We are immersed in a hyperpartisan media ecosystem where the future of journalism is at stake, the future of social media is at stake. And right now I’m really worried that the US democracy might not survive this moment.
When you’re looking at something as big as these questions of verifiability, truth, truthiness, disinformation, so on and so forth, I find myself now trying to pick apart the questions we talked about this morning from the perspective of tractability. So let me use that to sort of frame a couple of the conversations we’ve had and then a couple of things that haven’t come up, and then see if I can sort of push us forward a little bit into where we go this afternoon.
I’ve experienced first hand the challenges of trying to correct misinformation, and in part my academic research builds on that experience and tries understand why it was that so much of what we did at Spinsanity antagonized even those people who were interested enough to go to a fact-checking web site.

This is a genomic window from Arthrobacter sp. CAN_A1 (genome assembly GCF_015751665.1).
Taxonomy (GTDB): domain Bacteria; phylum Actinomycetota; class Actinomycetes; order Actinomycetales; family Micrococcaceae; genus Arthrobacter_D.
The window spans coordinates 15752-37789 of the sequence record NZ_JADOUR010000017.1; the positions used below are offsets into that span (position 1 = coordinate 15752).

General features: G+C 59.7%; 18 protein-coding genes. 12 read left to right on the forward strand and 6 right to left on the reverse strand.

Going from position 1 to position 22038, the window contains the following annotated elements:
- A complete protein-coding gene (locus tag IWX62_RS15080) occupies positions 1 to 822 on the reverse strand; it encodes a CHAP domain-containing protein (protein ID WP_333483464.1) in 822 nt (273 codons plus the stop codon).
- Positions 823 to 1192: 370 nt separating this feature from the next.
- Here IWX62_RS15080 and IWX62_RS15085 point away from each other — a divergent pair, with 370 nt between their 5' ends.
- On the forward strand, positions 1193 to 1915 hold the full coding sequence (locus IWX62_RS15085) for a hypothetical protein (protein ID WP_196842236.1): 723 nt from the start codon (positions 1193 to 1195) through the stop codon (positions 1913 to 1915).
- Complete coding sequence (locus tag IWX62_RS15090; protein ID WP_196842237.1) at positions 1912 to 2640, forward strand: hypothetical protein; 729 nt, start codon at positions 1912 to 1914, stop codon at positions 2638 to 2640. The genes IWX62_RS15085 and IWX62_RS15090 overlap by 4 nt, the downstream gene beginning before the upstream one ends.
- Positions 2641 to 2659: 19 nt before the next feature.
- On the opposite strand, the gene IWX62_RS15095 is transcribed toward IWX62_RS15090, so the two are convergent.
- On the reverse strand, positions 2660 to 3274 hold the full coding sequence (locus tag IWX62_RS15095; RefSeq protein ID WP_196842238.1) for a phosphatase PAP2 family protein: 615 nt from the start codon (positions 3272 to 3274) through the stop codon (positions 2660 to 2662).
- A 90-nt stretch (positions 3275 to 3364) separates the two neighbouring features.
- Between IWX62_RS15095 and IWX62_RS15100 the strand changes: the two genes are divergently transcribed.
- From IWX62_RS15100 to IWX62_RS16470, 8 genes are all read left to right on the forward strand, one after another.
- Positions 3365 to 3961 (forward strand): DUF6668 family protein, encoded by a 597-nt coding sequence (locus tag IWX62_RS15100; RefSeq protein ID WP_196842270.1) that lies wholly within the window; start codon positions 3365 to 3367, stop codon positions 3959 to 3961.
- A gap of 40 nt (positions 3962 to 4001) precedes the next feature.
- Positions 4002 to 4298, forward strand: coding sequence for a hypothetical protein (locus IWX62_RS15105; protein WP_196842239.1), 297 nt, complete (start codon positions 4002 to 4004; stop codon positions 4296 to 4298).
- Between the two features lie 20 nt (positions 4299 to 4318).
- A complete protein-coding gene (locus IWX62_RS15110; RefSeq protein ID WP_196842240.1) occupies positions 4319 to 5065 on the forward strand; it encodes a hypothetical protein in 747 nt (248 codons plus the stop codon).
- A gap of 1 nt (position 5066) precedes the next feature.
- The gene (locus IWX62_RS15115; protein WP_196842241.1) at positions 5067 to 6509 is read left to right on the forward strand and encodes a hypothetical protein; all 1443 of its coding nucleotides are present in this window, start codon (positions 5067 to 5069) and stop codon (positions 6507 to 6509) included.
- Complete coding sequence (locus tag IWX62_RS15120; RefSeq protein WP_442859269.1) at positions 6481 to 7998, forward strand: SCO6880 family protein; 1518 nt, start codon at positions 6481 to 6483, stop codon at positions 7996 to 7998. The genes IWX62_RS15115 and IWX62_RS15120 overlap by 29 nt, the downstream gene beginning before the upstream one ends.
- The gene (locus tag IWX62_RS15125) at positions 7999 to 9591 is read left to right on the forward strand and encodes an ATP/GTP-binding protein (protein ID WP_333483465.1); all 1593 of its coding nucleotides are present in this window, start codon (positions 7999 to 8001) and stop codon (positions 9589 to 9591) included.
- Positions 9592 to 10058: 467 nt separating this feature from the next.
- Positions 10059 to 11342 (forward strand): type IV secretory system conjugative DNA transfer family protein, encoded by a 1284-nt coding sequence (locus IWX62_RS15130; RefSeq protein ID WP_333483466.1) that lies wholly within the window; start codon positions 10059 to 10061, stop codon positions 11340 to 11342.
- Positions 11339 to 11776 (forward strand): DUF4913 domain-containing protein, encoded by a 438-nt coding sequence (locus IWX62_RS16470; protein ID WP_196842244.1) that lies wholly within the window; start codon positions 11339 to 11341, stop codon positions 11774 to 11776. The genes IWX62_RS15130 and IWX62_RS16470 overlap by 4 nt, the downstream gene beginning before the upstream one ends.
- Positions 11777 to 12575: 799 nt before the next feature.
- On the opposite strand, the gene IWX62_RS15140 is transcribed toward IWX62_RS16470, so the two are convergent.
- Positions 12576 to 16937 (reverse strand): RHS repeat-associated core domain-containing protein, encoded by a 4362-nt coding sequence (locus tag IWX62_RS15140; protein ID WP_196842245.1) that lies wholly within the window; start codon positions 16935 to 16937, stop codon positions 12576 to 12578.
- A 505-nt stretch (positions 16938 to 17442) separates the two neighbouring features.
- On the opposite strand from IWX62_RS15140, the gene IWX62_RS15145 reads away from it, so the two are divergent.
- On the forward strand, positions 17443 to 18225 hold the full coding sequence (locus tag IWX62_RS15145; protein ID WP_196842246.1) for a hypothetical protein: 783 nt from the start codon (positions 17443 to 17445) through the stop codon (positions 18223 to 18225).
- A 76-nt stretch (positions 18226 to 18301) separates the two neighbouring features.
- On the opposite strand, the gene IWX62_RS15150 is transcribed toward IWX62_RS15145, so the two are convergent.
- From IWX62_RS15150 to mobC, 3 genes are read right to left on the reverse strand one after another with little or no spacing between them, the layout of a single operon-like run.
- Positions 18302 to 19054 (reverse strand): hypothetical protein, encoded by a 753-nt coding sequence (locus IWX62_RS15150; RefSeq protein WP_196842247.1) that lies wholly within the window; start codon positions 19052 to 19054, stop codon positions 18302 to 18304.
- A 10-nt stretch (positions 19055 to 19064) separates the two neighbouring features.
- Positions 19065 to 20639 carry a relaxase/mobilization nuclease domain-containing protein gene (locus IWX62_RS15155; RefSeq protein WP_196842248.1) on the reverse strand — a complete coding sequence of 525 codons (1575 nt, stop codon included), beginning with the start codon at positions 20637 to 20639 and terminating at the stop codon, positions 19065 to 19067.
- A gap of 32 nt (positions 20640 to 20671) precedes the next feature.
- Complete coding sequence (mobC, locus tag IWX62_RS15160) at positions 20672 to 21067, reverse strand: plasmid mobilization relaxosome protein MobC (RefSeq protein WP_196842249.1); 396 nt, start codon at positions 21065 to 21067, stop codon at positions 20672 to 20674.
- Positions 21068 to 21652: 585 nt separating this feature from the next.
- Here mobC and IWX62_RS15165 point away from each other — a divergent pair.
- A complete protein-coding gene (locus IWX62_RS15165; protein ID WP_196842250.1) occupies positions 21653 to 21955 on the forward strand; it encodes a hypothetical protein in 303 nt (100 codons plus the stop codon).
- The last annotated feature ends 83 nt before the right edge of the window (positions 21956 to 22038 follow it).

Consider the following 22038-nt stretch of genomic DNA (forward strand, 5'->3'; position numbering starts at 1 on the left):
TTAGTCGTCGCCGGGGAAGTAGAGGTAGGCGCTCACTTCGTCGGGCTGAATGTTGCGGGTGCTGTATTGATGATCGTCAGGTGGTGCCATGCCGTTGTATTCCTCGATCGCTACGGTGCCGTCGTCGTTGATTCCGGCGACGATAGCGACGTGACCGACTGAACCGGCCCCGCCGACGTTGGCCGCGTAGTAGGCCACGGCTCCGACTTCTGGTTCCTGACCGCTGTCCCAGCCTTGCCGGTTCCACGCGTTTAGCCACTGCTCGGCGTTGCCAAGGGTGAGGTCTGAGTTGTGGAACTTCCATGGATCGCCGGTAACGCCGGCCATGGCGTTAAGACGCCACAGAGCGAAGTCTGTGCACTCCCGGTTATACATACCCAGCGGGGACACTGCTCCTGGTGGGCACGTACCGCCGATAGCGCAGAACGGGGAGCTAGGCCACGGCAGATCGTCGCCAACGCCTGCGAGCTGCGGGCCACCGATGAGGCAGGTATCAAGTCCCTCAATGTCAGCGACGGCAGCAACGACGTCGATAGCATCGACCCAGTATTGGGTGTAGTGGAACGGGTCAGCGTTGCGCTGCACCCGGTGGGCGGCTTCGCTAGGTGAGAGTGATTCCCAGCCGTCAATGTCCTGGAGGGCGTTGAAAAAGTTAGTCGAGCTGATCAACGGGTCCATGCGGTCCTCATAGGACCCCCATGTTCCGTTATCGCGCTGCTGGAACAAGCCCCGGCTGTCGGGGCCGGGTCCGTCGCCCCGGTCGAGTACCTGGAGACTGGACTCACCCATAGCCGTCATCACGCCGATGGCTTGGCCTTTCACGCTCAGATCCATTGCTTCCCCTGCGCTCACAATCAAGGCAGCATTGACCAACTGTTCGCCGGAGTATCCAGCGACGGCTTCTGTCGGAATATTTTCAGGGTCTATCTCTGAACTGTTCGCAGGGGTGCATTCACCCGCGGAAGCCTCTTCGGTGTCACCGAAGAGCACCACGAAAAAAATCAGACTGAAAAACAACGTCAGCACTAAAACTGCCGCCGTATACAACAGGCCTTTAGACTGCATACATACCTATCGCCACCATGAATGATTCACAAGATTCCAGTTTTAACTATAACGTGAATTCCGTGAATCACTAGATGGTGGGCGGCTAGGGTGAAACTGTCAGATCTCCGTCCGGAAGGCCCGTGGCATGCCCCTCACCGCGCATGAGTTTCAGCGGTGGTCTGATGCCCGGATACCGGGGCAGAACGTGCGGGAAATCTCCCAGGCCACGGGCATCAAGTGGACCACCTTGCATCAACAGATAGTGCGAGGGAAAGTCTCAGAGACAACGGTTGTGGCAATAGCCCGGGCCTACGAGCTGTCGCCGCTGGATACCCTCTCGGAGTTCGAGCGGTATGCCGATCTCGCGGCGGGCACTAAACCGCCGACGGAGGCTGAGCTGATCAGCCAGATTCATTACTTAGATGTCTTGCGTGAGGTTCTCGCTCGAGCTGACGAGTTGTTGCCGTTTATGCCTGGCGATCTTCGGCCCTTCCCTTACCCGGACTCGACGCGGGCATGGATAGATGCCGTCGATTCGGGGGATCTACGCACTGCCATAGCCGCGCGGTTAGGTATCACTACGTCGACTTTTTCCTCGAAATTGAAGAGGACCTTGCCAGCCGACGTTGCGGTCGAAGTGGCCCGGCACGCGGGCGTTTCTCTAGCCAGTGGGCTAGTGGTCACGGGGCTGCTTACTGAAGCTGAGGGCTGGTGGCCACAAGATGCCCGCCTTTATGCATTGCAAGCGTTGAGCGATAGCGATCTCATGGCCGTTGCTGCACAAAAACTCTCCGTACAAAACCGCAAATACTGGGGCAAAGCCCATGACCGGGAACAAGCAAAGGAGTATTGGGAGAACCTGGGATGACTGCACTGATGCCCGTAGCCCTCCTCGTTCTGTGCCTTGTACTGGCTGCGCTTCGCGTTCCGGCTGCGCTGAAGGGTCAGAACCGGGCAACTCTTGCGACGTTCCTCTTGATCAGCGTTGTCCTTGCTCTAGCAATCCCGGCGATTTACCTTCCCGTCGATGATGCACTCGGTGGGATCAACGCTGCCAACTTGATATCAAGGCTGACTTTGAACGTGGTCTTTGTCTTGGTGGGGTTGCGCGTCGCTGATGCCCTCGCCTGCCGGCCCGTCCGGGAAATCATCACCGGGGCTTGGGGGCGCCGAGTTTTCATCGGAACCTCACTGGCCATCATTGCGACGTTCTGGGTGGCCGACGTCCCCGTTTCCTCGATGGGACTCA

This idea of control is so baked into the journalistic psychology that actually this articulation, done in a highly-controlled environment with an advertising agency, is one which even though it’s not new to the open Web is still very very very new to journalism. And what we don’t have at the moment is anything like a balancing investment in the kinds of things which allow us to participate in the crowd.
The danger is that we are taking the agenda that is being set by those who are the political players, and by checking within it ignoring the things that are consequential that we ought to be debating, that to some extent exist in another world which is a world about what is desirable and good, and what the trade-offs actually are and how we should arbitrate those track trade-offs.